Captain Hopkins informed the British Intelligence Officer in New York, Captain Gaunt RN, about the misstaken identities of the two Colonel Grey. Scotland Yard and MI 5 however continued to investigate Thord and in July 1917 an alarming report came from security in Singapore. It had been found out that Thord was born in Sweden and that he had canged his name from – as they wrote it – Hallestrom to Gray.

The Zimmermann Telegram (or Zimmermann Note or Zimmerman Cable) was a secret diplomatic communication issued from the German Foreign Office in January 1917 that proposed a military alliance between Germany and Mexico in the event of the United States’ entering World War I against Germany.

Image result for “Zimmerman note”

The “Zimmerman note” had brought suspisions that Sweden was collaborating with Germany in trying to persuade Mexico to start a war against USA. Beeing Swedish and having changed his name Thord fell under heavy suspisions to be a German agent and British aswell as US security were constantly investigating his activities and whereabouts. It was found that he now since 1917 wrote his family name Thord-Gray. During the years 1916-1917 Thord in fact was made a German agent by MI 5 against his own will and without his own knowledge by having British and US intelligence tying up essential resources controlling him while the real German agent Colonel Gray could get away.

In April 1918 British security had however for the time beeing reached the conclusion that Thord was not a German agent and Lieutenant-Colonel Hunter, British Assistant Provost Marshal in New York, wrote to US athorities that there were no questions about Thord´s loyalty to Britain and thereafter Thord was allowed to work with US Shipping Board until November 1918 when he as a Lieutenant-Colonel joined Canadian Expeditionary Force to Siberia.

In February 1919 Thord with permission of Major-General Elmsley was transferred to the Russian “White” Army as Colonel and 2/C of 1st Siberian Assault Division. In summer 1919 he commanded this Division during heavy fighting in the Ural area beeing severely wounded at Omsk 14th August 1919.

After recovering he was 29th November 1919 promoted Major-General and High Representative of the Russian Government with Allied Expeditionary Force in Vladivostok. When Vladivostok was captured by the “Reds” he was a prisoner for five days but could leave for USA in early February 1920.

Thord was going to Sweden but was 19th October 1920 prevented to go ashore in Dover because he was beleived to be a German agent. He was travelling on a Swedish passport because the British Consul General im New York had refused to renew his British passport on the grounds that Thord was a German.

However Sir Herbert Creedy of the War Office was able to solve the question and on 21st March 1921 Thord once again became a British Officer – backdated from 1916!

26th Bn London Regiment. LtCol I.T. Gray resigns his command on ceasing to command Bn and retains the rank of Lt Col 10 May, 1916. (Subsituted for that wich appeared in London Gazette of 9 May, 1916).

In 1922 Thord was again suspected to be a German agent. Special Agent Harry Leslie of BI (later FBI) wrote a report: “Major-General I. Thord-Gray, alledged assistant to Captain von Papen. German activities” but he also reported that he had found no evidence that Thord was working for the Germans and the case was closed.

Thord became Major-General in USA 8th April 1935.


source :wikiwand
  • Thord Ivar Hallströms handlingar – Some 1,000 letters and documents regarding Ivor Thord-Gray deposited in the Kungliga Biblioteket in Stockholm

A Target for Arrows

Mr. Thord‐Gray was a tall, darkhaired man with a booming voice and an acid sense of humor. Someone once said of him that he had a more diver­sified record than Alexander the Great.

“I have one distinction,” he told a newspaper reporter in 1927. “I think more people have shot at me with arrows than at any other man in the world.”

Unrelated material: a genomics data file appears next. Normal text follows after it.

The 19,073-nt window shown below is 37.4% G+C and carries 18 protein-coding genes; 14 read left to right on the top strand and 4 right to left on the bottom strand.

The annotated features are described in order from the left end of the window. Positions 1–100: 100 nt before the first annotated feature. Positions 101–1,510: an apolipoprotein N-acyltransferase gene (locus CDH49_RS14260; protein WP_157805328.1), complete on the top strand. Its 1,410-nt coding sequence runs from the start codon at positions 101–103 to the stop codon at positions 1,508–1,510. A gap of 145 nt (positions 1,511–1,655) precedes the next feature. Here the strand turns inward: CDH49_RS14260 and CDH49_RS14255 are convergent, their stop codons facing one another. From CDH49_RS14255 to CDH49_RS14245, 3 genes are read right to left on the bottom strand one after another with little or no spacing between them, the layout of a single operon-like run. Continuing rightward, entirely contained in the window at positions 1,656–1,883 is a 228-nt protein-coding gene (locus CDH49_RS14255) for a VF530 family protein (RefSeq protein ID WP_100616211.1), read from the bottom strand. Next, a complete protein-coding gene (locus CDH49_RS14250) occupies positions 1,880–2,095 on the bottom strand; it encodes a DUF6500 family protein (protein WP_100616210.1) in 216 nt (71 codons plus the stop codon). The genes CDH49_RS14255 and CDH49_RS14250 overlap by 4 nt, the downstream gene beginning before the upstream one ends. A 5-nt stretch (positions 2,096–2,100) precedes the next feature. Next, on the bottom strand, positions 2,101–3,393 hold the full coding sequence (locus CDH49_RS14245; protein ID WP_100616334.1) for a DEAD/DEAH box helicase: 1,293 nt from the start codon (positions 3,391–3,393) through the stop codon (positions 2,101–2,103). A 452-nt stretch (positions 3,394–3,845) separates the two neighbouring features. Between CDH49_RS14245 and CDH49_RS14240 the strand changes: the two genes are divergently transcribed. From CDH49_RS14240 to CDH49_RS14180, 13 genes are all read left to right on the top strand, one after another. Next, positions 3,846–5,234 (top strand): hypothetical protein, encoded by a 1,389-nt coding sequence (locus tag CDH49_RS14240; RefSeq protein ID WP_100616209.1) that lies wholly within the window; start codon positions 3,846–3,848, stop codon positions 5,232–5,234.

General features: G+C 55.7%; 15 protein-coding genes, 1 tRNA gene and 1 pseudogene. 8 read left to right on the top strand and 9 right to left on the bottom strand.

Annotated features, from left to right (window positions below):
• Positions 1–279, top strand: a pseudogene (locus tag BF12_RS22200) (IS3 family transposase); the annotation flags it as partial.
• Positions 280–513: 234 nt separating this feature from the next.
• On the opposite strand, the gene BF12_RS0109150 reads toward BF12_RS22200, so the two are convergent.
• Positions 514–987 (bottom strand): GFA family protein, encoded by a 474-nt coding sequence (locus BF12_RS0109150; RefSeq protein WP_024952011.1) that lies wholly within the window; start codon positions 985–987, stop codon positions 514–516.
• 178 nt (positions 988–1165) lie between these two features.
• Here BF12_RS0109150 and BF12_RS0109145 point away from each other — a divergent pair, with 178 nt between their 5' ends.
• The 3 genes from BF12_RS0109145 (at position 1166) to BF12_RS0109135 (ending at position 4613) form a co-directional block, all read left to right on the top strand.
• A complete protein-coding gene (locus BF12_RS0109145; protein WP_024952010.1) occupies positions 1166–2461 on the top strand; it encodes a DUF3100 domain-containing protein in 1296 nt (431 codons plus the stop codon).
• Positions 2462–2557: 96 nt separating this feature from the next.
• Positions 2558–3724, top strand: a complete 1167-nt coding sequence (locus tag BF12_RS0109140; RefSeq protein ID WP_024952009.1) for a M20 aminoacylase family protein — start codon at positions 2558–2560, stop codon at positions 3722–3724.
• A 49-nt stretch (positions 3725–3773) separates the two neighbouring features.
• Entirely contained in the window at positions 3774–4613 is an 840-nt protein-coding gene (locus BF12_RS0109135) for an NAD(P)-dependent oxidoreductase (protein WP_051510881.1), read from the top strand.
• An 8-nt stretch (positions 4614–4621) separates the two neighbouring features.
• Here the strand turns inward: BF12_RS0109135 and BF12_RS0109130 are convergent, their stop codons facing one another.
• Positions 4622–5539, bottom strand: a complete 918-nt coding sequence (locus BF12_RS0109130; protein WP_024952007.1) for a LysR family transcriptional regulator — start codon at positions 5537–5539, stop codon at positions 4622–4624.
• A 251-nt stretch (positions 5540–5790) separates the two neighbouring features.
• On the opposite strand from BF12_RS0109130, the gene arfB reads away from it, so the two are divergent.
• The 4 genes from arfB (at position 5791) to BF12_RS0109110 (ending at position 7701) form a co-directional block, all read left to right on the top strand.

A colourized photo of the pre-WW1 Schutztruppe of German South-West Africa. Thord-Grey briefly served with the outfit. (Image source: WikiCommons)

From the start of the 20th century until the early 1930s, Mr. Thord‐Gray criss­crossed Latin America, Asia, Africa and Europe as a soldier and an adventurer.

He served as an artillery and cavalry officer in the British Army in Africa and India, ris­ing eventually to the rank of lieutenant general. In the Spanish‐American War he went to the Philippines as an un­official attaché and saw service with the American forces on the islands.

When the Mexican revolu­tions broke out, Mr. Thord­Gray obtained leave from the British Army and joined the constitutionalist forces in Sonora. As a Mexican colonel in command of the cavalry of Gen. Lucio Blanco’s expedition on the west coast, he aided in the taking of Guadalajara, one of the hardest‐fought battles of the revolution.

In 1914 and 1915 he com­manded the Northumberland Fusiliers (the “Fighting Fifth”) in France. In 1916 he came to the United States on a mission for the Allies. Two years later

A champion archer, Mr. Thord‐Gray once participated in a highly publicized contest which proved that the bow and arrow can be just as accurate as an army weapon.

The competition started late one winter evening in 1917 in a Manhattan restaurant. A group of officers, including the general, argued about the mèr­its of archery and revolver marksmanship. Mr. Thord‐Gray, annoyed at some young men who mocked the usefulness of the bow and arrow, arose and pounced his fist on the table.

“I’ll do it,” he shouted. “I’ll outshoot the best marksman you can find.”

The competition was set up and Mr. Thord‐Gray outshot the crack marksmen of the Ninth Coast Artillery at their armory on West 14th Street. He used an English bow—the same weapon that was used at Hastings, Agincourt and Crecy.

“I like it for the exercise,” Mr. Thord‐Gray said, “discuss­ing archery. “I like it much better than golf.”

In the nineteen‐twenties, Mr. Thord‐Gray trained machine gunners to fight headhunters in the Malay states and founded a rubber plantation there.

During his career he also com­piled a dictionary of the native tongue of the Tarahumara In­dians of Mexico, a reference work on the archeology and anthropology of Mexico and a history of the Mexican revolu­tion.

Mr. Thord‐Gray was a past president of the British Great War Veterans of America.

His wife, the former Wini­fred Ingersoll of Chicago, died in 1961, leaving nearly $3 mil­lion in trust funds to finance foreign exchange students.